With only one week left in the spring legislative session, lawmakers are still trying to piece together a final sports betting proposal, but issues between daily fantasy sports company FanDuel and Rivers Casino chairman Neil Bluhm – could be holding up negotiations.
Bluhm has pushed for a so-called penalty box, which would prohibit certain companies from entering the sports betting market for three years if they have previously operated illegally in the state. This regulatory waiting period would apply to FanDuel and DraftKings who operated their sportsbooks in the state when then-Attorney General Lisa Madigan issued an advisory opinion in 2015, which said their operations were considered illegal.
But the companies say they have operated legally, calling the opinion “non-binding”.
Matt King, FanDuel CEO, said Bluhm is using this advisory opinion to try and keep competition out of Illinois. “And trying to restrict competition in a new, vibrant market like this is going to lead to a bunch of unintended consequences, and far less revenue and far less investment in the state,” he said. King said FanDuel would bring in 300 tech jobs to Chicago if sports betting is legalized and if the company is issued a mobile app license.
Paul Gaynor, who formerly worked for Attorney General Lisa Madigan in the office's public interest division, now represents Rivers Casino. He said FanDuel hasn’t invested in the state while Rivers Casino has created jobs. The waiting period, he said, would simply help level the playing field for companies who would be getting their start in a legal market.
“We just think that if someone has engaged in an illegal anti-competitive behavior, and hasn't benefited the state at all, and has thumbed their nose at the regulators, they shouldn't get the benefit of that illegal conduct,” Gaynor said.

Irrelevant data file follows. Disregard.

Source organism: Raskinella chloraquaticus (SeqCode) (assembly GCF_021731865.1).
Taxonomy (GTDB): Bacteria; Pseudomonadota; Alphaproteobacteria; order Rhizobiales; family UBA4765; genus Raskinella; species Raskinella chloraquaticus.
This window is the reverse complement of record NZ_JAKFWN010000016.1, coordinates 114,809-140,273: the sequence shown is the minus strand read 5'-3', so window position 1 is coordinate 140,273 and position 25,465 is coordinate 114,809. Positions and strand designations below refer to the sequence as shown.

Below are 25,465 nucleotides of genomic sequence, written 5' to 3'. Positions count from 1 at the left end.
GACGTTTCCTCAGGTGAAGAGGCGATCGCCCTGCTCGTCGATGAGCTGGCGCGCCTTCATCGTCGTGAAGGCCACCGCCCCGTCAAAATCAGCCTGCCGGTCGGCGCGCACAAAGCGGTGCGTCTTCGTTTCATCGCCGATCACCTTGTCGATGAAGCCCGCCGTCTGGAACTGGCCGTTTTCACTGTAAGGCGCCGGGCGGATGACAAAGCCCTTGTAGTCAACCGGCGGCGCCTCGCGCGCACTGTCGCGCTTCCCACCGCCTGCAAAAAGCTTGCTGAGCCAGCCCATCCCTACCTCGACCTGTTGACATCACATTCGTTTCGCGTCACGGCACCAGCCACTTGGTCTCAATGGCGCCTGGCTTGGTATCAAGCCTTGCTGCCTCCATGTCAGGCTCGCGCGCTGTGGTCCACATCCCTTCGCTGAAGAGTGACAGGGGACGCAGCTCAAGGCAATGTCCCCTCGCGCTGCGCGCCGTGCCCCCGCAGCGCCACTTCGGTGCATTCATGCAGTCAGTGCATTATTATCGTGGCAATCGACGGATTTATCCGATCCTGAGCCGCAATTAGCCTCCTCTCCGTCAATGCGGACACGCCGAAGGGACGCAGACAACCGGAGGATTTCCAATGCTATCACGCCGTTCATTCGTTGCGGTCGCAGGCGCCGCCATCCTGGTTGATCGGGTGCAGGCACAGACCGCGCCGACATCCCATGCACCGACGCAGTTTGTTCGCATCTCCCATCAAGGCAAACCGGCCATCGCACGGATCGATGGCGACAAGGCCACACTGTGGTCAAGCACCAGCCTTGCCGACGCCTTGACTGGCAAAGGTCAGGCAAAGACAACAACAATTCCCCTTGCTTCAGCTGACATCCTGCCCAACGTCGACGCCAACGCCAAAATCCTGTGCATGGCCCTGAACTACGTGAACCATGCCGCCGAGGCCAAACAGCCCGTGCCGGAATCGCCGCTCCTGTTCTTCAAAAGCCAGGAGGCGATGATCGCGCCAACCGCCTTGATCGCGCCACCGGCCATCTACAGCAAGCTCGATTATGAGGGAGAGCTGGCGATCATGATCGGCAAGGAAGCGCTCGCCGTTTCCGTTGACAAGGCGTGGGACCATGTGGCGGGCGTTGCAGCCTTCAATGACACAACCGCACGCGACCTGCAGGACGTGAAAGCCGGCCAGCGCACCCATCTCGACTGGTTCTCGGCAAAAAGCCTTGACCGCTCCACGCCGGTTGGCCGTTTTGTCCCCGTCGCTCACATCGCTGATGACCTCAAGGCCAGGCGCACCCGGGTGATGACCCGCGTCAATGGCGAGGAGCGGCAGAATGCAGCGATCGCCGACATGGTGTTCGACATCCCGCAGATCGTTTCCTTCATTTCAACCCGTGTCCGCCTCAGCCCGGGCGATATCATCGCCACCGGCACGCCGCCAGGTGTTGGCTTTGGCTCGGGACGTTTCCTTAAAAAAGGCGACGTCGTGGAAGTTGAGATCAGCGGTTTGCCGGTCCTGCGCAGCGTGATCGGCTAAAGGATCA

FanDuel and DraftKings have been operating their sports betting apps in New Jersey and several other states with a legal sports betting market since the U.S. Supreme Court allowed states outside of Nevada to regulate it.
“We feel that we have the best product in the marketplace, and the best customer experience. And so, if Illinois is going to legalize sports betting, we want to be a part of it,” said King.
Gov. J.B Pritzker is counting on $212 million from sports betting licenses to help balance his budget. Lawmakers involved in negotiations have kept licensing fees close to what Pritzker is expecting in their own proposals. This means the cost for one license could still be in the millions, and only those like casino and video gaming operators can afford to buy a license and renew it.
The legalization of sports betting could be pulled into a larger gambling expansion proposal, that would include more casinos. Some gaming experts say this approach could weigh down a sports betting plan, which lawmakers originally said would be tackled separately from casino expansion. Added to that mix are several other stakeholders, like existing casinos, video gaming operators, professional sports leagues and those worried about gambling addiction --- all who want different things out of a final plan.
The General Assembly has until May 31 to figure out the details, not only for sports betting, but for a capital plan and recreational marijuana.